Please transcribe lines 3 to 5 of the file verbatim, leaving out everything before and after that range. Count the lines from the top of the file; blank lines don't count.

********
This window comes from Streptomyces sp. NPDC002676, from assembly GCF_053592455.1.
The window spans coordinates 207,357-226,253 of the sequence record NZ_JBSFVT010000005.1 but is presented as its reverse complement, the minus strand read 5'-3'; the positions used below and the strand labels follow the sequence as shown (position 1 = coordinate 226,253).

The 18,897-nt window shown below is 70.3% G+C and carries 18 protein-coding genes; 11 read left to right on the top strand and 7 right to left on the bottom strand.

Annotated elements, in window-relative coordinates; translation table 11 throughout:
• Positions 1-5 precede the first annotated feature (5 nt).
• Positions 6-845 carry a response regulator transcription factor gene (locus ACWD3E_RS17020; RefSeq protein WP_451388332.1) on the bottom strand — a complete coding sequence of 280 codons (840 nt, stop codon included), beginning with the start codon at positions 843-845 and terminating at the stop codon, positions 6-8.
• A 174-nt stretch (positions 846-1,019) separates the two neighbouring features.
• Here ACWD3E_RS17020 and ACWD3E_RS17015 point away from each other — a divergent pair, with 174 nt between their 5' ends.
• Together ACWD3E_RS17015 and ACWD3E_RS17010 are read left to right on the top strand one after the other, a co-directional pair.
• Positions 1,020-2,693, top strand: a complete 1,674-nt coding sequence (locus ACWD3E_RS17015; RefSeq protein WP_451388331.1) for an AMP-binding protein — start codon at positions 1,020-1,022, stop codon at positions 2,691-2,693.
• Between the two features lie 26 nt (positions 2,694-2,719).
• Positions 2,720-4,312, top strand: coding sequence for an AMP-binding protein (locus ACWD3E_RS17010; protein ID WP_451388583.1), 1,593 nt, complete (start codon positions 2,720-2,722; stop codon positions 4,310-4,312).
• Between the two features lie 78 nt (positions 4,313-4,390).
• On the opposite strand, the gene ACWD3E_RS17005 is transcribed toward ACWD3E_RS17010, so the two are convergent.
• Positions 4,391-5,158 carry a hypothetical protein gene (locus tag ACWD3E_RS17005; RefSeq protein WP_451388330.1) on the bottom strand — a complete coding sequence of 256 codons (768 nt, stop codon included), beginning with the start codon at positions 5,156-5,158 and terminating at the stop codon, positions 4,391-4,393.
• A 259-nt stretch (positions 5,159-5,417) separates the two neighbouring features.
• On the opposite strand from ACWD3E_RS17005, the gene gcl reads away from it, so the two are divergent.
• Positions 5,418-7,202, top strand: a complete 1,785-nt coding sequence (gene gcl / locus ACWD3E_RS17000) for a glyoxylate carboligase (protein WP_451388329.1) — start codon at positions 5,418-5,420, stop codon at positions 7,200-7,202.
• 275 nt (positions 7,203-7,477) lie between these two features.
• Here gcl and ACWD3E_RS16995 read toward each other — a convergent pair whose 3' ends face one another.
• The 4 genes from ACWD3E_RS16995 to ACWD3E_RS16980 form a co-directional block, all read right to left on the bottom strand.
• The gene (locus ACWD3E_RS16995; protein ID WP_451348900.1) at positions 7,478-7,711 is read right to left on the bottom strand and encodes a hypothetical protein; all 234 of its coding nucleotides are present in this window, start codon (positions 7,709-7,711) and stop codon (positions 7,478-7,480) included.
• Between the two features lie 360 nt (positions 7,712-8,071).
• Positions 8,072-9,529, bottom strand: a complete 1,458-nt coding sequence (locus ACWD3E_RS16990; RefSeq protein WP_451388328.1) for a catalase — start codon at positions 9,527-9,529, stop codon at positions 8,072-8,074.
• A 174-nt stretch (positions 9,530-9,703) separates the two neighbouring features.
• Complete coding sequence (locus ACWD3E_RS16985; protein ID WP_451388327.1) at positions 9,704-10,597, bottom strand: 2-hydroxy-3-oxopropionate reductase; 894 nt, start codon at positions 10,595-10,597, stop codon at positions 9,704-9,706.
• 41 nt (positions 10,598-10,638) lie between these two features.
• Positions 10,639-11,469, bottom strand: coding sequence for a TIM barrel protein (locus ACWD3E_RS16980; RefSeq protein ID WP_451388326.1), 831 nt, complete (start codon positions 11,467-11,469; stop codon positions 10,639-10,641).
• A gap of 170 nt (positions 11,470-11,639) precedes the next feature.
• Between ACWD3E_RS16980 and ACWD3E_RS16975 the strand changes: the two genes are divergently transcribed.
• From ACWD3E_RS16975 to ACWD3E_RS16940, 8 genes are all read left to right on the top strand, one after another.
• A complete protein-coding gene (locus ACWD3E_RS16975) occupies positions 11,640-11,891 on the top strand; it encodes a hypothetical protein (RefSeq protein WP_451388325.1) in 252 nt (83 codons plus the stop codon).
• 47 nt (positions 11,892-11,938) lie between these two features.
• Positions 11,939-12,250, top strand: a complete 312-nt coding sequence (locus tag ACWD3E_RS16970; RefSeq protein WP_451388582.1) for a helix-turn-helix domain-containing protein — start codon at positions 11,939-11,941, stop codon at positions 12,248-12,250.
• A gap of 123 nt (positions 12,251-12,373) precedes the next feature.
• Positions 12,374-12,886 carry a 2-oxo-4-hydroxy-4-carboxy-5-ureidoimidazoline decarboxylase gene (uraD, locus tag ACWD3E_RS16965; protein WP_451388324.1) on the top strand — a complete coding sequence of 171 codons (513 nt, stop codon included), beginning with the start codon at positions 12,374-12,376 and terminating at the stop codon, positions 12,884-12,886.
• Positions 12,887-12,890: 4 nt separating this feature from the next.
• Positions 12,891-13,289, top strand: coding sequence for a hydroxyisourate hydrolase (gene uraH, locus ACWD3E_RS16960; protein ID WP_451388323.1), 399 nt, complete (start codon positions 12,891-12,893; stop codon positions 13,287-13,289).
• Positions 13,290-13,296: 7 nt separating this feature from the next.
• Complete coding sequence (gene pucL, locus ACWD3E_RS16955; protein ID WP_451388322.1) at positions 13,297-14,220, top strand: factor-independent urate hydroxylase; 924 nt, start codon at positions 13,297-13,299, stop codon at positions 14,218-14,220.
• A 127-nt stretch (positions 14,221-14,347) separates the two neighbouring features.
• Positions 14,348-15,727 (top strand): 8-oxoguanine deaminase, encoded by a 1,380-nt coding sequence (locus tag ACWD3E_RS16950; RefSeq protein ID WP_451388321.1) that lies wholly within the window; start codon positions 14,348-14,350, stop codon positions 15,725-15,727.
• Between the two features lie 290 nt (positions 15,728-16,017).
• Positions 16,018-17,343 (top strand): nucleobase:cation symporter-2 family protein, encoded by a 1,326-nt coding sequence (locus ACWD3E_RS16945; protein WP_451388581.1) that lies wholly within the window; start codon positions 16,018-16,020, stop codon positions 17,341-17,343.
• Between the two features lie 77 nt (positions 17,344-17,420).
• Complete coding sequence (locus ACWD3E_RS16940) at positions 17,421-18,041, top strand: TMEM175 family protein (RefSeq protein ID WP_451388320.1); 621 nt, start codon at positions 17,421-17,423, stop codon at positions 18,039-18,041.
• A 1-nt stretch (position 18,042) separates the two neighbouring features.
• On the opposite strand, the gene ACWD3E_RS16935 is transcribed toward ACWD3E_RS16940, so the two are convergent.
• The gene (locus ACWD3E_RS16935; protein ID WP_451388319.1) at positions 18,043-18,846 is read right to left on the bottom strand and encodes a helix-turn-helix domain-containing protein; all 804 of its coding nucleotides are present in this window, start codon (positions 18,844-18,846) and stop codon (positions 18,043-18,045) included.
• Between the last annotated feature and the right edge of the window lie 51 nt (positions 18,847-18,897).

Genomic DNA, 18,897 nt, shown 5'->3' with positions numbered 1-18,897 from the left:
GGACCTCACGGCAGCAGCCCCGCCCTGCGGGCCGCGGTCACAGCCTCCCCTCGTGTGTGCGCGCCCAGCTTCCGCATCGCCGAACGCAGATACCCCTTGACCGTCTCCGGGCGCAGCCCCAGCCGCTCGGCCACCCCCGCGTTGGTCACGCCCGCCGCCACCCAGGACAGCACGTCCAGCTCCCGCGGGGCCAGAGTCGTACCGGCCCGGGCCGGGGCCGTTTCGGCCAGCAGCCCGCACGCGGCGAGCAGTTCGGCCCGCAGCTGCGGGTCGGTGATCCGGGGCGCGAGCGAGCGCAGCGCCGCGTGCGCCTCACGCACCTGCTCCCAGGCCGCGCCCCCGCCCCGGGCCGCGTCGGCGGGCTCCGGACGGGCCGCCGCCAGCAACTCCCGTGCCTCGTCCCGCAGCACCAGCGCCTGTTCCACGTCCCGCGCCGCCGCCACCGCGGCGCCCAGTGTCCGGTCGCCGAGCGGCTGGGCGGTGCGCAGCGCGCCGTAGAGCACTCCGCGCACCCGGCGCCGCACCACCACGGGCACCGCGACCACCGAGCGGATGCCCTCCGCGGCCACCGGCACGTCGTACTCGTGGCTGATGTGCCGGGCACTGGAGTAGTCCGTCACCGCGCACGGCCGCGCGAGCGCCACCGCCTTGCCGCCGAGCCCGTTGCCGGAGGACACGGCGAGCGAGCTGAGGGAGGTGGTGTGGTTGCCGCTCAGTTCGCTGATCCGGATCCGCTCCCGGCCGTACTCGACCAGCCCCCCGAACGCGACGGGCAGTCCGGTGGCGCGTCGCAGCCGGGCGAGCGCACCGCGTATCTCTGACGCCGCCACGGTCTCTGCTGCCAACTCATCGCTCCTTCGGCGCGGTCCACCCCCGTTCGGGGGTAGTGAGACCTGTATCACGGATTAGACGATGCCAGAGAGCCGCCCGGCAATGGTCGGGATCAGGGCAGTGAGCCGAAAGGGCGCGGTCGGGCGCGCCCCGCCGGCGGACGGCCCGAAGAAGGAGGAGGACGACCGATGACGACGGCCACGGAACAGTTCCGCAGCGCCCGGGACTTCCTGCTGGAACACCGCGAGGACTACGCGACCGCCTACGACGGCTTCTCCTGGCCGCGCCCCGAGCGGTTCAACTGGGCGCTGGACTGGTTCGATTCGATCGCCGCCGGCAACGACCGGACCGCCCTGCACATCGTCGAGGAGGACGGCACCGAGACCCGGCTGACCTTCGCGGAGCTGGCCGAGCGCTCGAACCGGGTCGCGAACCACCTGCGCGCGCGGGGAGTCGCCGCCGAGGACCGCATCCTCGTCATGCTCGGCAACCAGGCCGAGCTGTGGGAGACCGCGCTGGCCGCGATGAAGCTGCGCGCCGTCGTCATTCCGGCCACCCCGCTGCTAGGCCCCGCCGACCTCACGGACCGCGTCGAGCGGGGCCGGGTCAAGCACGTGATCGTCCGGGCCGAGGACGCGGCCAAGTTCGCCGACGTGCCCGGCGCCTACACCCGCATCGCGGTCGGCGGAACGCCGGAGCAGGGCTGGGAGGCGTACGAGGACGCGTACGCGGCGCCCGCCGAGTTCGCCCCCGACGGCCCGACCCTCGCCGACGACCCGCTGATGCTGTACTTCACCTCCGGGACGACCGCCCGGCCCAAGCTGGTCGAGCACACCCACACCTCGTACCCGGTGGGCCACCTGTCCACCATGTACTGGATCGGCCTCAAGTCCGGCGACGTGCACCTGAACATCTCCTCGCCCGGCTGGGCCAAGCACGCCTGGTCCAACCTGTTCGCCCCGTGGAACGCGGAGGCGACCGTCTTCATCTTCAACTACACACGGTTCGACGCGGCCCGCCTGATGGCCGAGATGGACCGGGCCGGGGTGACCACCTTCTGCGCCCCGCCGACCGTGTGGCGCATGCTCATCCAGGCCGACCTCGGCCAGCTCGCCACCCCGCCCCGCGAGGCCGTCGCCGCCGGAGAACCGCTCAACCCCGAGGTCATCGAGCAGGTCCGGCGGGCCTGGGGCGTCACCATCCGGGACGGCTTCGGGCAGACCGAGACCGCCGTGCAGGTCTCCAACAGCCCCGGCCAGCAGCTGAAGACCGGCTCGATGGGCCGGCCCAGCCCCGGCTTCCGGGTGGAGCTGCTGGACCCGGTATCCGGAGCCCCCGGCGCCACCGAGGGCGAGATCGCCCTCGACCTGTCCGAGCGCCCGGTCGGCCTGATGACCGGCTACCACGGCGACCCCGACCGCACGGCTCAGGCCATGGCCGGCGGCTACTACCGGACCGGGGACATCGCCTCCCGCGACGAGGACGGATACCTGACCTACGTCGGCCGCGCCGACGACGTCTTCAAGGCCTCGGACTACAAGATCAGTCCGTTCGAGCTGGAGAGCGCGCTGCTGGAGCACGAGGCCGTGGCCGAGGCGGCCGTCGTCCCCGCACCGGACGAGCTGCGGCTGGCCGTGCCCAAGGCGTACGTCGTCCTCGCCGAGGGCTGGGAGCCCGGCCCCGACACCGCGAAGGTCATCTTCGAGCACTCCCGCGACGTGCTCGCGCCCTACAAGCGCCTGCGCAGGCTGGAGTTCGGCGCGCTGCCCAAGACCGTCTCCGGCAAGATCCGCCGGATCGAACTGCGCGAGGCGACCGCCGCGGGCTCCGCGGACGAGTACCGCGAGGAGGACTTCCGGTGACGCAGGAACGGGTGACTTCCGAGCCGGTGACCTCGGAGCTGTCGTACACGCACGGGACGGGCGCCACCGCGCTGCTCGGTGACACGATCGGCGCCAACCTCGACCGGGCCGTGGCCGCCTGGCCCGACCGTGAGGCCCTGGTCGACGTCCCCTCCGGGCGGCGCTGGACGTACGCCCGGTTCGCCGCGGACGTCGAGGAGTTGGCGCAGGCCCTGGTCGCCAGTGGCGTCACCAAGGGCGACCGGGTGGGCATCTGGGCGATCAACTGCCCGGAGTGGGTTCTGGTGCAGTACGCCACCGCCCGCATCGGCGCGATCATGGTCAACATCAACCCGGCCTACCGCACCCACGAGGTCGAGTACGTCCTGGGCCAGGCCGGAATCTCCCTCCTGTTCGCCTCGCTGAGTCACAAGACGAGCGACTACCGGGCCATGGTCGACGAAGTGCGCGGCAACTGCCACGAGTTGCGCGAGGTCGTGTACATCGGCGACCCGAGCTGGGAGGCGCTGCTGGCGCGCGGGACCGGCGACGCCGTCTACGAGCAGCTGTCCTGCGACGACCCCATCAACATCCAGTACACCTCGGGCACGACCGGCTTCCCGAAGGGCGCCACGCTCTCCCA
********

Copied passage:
The 18,897-nt window shown below is 70.3% G+C and carries 18 protein-coding genes; 11 read left to right on the top strand and 7 right to left on the bottom strand.

Annotated elements, in window-relative coordinates; translation table 11 throughout:
• Positions 1-5 precede the first annotated feature (5 nt).